Example: [Collected via e-mail, August 2008]
Uranium in Iraq?
I wonder why this hasn't been on the evening news . . .
Secret U.S. mission hauls uranium from Iraq
Last major stockpile from Saddam's nuclear efforts arrives in Canada
Secret U.S. Mission Hauls Uranium From Iraq On
The last major remnant of Saddam Hussein's nuclear program - a huge stockpile of concentrated natural uranium - reached a Canadian port Saturday to complete a secret U.S. operation that included a two week airlift from Baghdad and a ship voyage crossing two oceans.
See anything wrong with this picture? We have been hearing from the far-left for more than five years how, 'Bush lied.' Somehow, that slogan loses its credibility now that
It appears that American troops found the
This is vindication for the Bush administration, having been attacked mercilessly by the liberal media and the far-left pundits on the blogosphere. Now that it is proven that President Bush did not lie about Saddam's nuclear ambitions, one would think the mainstream media would report the story? Once the AP released the story, the mainstream media should have picked it up and broadcast it worldwide.
This never happened, due in large part I believe, to the fact that the mainstream media would have to admit they were wrong about Bush's war motives all along. Thankfully, the AP got it right when it said, "The removal of
Closing the book on Saddam's nuclear legacy? Did Saddam have a nuclear legacy after all? I thought Bush lied? As it turns out, the people who lied were Joe Wilson and his wife.
Valerie Plame engaged in a clear case of nepotism and convinced the CIA to send her husband on a fact finding mission in February 2002, seeking to determine if Saddam Hussein attempted to buy yellowcake from Niger. The CIA and British intelligence believed Saddam contacted Niger for that purpose but needed proof.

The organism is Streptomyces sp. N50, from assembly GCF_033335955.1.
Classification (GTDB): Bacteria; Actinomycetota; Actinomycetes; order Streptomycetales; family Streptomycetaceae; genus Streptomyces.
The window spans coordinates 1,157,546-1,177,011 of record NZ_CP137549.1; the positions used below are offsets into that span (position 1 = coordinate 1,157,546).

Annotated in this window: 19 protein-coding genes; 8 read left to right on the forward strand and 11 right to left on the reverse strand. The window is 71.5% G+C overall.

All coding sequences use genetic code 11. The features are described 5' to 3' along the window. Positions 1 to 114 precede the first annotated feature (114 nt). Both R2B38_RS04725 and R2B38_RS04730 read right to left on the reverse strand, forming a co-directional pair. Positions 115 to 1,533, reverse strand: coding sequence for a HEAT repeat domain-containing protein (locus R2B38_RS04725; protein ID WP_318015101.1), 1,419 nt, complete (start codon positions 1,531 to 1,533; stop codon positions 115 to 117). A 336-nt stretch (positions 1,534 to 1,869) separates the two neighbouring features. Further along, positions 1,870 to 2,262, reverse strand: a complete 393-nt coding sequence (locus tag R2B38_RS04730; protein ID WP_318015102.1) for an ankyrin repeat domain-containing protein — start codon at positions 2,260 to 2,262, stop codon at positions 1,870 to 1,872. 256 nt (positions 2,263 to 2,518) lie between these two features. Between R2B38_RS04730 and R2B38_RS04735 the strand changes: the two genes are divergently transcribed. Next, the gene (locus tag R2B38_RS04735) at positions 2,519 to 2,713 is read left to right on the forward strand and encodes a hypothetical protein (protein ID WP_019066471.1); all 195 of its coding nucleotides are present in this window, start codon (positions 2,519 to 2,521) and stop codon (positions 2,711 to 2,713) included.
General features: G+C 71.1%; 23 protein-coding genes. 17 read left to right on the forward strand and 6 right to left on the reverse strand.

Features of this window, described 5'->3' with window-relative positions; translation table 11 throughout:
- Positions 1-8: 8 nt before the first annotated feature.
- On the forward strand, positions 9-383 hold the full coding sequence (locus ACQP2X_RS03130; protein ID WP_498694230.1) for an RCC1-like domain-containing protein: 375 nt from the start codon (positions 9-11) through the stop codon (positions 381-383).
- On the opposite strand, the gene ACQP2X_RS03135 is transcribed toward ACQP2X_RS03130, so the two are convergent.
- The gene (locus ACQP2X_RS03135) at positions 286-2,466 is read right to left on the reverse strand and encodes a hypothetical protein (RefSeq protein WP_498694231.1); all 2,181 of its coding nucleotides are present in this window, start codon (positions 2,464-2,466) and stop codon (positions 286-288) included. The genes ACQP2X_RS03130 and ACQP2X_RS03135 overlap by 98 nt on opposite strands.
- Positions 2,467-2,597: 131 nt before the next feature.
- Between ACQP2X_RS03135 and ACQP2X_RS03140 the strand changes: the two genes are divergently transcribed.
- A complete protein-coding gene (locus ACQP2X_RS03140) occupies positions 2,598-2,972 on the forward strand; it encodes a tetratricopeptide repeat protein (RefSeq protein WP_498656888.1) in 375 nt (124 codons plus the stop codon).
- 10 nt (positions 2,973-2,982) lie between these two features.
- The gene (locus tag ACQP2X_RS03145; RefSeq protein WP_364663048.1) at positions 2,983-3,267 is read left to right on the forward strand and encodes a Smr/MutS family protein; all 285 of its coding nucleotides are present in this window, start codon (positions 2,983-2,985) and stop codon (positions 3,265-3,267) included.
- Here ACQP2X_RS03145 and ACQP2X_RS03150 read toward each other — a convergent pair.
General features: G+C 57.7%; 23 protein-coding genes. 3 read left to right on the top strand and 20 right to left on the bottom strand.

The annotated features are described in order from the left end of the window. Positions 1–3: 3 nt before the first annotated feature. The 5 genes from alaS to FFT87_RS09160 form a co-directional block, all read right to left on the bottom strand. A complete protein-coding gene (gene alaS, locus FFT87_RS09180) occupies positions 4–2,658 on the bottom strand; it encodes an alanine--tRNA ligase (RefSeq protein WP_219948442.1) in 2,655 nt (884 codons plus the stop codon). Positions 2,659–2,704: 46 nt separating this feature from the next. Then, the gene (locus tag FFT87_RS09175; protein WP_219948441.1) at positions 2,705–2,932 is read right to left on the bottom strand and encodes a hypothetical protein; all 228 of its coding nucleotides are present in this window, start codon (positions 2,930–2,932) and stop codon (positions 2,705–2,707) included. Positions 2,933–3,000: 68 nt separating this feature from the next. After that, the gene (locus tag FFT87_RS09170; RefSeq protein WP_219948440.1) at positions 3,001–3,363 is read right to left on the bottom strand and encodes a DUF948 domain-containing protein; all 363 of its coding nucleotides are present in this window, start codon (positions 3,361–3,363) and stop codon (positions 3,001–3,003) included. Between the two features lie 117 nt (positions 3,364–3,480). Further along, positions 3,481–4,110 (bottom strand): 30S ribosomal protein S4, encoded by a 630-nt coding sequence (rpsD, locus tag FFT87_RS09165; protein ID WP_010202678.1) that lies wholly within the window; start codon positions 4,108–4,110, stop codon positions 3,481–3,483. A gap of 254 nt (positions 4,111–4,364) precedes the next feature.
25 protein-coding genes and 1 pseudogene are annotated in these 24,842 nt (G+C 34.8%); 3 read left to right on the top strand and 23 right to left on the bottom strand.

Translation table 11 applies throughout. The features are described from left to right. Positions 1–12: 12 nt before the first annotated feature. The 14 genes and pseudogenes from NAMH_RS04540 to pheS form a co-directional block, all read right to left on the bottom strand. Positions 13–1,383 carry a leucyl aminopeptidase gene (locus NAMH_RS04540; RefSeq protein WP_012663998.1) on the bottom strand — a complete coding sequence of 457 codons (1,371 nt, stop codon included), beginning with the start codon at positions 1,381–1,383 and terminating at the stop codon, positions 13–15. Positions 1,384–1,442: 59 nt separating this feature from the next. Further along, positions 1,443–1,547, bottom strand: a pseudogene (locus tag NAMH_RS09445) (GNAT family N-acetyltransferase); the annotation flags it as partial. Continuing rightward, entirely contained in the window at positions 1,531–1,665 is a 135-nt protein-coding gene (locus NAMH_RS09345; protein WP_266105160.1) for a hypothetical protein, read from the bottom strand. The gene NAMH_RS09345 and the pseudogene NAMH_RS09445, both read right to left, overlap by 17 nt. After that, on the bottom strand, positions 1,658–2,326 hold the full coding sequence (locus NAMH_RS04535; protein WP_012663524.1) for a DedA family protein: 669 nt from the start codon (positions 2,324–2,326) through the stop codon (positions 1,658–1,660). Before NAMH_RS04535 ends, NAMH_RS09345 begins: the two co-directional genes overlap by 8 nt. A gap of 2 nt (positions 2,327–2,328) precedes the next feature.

During his trip to Niger, Wilson actually interviewed the former prime minister of Niger, Ibrahim Assane Mayaki. Mayaki told Wilson that in June of 1999, an Iraqi delegation expressed interest in 'expanding commercial relations' for the purposes of purchasing yellowcake.
Wilson chose to overlook Mayaki's remarks and reported to the CIA that there was no evidence of Hussein wanting to purchase yellowcake from Niger. However, with British intelligence insisting the claim was true, President Bush used that same claim in his State of the Union address in January of 2003. Outraged by Bush's insistence that the claim was true, Wilson wrote an
Wilson did this in spite of the fact that Mayaki said Saddam did try to buy the yellowcake from Niger. The Senate Select Committee on Intelligence disagreed with Wilson and supported Mayaki's claim. This meant nothing to Wilson who was opposed to the Iraq war and thus had ulterior motives in covering up the prime minister's statements.
It was a simple tactic really. If the far-left and their friends in the media could prove Bush lied about Hussein wanting to purchase yellowcake from Niger, it would undermine President Bush's credibility and give them more cause for asking what other 'lies' he may have told.
Yet, the real lie came from Wilson, who interpreted his own meaning from the prime minister's statements and concluded all by himself that the claim of Saddam attempting to purchase yellowcake was 'unequivocally wrong.' Curiously, the CIA sat on this information and did not inform the CIA Director, who sided with Bush on the yellowcake claim. This was made public in a bipartisan Senate Intelligence Committee report in July 2004.
Valerie Plame also engaged in her own lie campaign by spreading the notion that the Bush administration 'outed' her as a CIA agent. Never mind that it was Richard Armitage — no friend of the Bush administration — who leaked Plame's identity to the press. Never mind that Plame had not been in the field as a CIA agent in some six years.